Lithuania hopes for the best and prepares for the worst by further tightening its banking and fintech regulations, following the latest decisions and position papers issued by the supervisory authority. Despite talks of a recession, the banking and finance market remains active, according to Cobalt Partner Akvile Bosaite.
“The Baltic FinReg Summit that Cobalt and the European Investment Bank hosted recently was big news for banking and finance lawyers in the region,” Bosaite begins. “This was the seventh edition of the Baltic conference, and it focused on the most relevant and timely topics for us. In contrast to last year's discussions on AML topics,” she expands, “this year we explored new financial products emerging in the market, particularly those tailored for GenZ. Venture-Debt, a product rather new to the Baltics, also took center stage and, additionally, the conference delved into the regulation of artificial intelligence in the financial sector and the implications for market participants.”
A significant part of the event also revolved around DORA, Bosaite notes, “a framework that applies to all financial institutions, aiming to enhance cybersecurity and combat fraud.” Finally, the event also covered cross-border financial services within the EU. “We were fortunate to have prominent speakers from fintech and banks, as well as regulators from all three Baltic states,” she explains. “Companies like Revolut and Monesa shared their perspectives on working cross-border in various European jurisdictions, for example. It was a great venue for legal practitioners and businesspeople from the financial and regulatory area to gather, exchange ideas, and gain insights.”
Another significant recent development, according to Bosaite, “was the local supervisory authority (Bank of Lithuania) revoking the licenses of Transactive Systems and PayrNet, the two biggest electronic money institutions in Lithuania.” This action was taken due to several breaches, she explains, “including failures in AML/KYC procedures, monitoring of clients, and safeguarding of client funds. The repercussions extended across Europe, given their agencies' presence in various countries.”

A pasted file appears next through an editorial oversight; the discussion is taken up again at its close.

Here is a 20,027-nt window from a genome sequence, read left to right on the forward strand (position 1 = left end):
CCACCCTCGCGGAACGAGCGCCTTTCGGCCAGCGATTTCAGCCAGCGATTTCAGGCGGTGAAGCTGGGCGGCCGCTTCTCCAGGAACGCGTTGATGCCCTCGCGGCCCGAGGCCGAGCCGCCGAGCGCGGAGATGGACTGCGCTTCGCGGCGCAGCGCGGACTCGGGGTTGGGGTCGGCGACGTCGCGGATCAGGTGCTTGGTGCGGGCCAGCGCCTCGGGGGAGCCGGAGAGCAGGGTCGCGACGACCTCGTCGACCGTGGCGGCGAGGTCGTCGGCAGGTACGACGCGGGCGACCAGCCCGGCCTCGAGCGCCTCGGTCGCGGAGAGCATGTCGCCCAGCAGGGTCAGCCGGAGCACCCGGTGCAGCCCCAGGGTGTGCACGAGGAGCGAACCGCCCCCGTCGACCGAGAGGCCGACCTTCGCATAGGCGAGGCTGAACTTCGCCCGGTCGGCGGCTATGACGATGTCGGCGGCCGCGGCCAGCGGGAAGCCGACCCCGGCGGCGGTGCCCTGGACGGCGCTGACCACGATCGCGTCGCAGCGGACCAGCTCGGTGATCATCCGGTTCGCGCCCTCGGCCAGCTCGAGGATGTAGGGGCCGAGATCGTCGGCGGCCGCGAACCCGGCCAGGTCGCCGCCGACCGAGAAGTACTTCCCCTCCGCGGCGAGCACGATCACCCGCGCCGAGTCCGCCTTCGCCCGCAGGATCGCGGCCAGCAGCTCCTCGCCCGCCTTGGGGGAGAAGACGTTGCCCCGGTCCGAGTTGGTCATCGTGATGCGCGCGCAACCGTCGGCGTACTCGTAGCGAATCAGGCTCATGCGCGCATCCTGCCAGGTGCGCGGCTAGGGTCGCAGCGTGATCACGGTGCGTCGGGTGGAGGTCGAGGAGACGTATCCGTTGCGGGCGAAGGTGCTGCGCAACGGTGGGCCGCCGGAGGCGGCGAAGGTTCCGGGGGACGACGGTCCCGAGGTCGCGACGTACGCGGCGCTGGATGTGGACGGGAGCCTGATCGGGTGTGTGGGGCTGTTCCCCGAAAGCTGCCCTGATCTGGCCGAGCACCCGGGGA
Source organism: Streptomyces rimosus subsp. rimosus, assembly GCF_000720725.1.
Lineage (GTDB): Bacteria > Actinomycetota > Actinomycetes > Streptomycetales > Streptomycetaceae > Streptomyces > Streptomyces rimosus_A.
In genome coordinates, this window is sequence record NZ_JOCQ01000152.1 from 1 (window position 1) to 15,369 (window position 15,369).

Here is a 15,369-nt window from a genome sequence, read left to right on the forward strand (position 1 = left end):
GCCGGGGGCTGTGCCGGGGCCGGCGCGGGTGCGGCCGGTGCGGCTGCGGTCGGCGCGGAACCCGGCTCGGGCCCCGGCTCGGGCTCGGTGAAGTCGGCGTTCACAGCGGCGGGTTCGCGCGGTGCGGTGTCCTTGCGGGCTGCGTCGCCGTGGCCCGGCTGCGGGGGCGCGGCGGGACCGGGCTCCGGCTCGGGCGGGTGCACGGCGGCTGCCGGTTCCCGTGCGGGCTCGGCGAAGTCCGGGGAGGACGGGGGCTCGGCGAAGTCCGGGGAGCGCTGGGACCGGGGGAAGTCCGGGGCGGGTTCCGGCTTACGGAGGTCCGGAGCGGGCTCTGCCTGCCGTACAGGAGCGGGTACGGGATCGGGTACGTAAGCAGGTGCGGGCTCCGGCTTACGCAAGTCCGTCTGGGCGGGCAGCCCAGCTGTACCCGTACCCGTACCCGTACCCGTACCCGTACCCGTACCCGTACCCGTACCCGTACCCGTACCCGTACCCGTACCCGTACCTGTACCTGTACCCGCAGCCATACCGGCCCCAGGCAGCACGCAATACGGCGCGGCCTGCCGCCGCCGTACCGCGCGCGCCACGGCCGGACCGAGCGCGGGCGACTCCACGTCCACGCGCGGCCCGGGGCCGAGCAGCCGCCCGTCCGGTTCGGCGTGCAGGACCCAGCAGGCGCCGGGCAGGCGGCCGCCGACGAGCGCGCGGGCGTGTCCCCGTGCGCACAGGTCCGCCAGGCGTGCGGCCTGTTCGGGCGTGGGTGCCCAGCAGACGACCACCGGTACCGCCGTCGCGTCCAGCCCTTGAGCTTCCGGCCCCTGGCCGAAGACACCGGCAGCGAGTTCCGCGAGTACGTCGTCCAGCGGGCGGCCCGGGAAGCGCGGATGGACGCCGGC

PayrNet will also go into insolvency, Bosaite adds, “as they can’t cover all their liabilities, with the proceedings expected to take a long time. This has naturally caught the attention of finance and banking lawyers. And it has brought the importance of robust risk monitoring and AML/KYC policies to the forefront, with the Bank of Lithuania also issuing a position paper targeted at institutions working through agents or intermediaries: they need to do the work to know their clients, like everyone else.”
Beyond that, Bosaite says Lithuania is constantly strengthening its legal base and regulations “to have better risk monitoring procedures and better sanctions and AML/KYC policies. Several other new requirements came in from the Bank of Lithuania – to make sure we have a risk-averse financial system and avoid further AML scandals.”
Apart from the financial sector, Bosaite reports the NATO summit in Vilnius was a major focus for both the authorities and the news cycle. Out of the limelight, facing some setbacks in the manufacturing sector and talks of a technical recession, Lithuania’s economy remained robust. “The economy seems to be in a holding pattern,” she says. “While there were some adverse effects, especially on M&A deals during the winter, the spring and summer have seen a surge in transactions and deals. The financial sector, unicorns, and start-ups are experiencing a positive phase, with tech companies showing resilience even in times of layoffs.” Looking at the big picture, Bosaite concludes “there's cautious optimism among most professionals, despite the lingering recession talks.”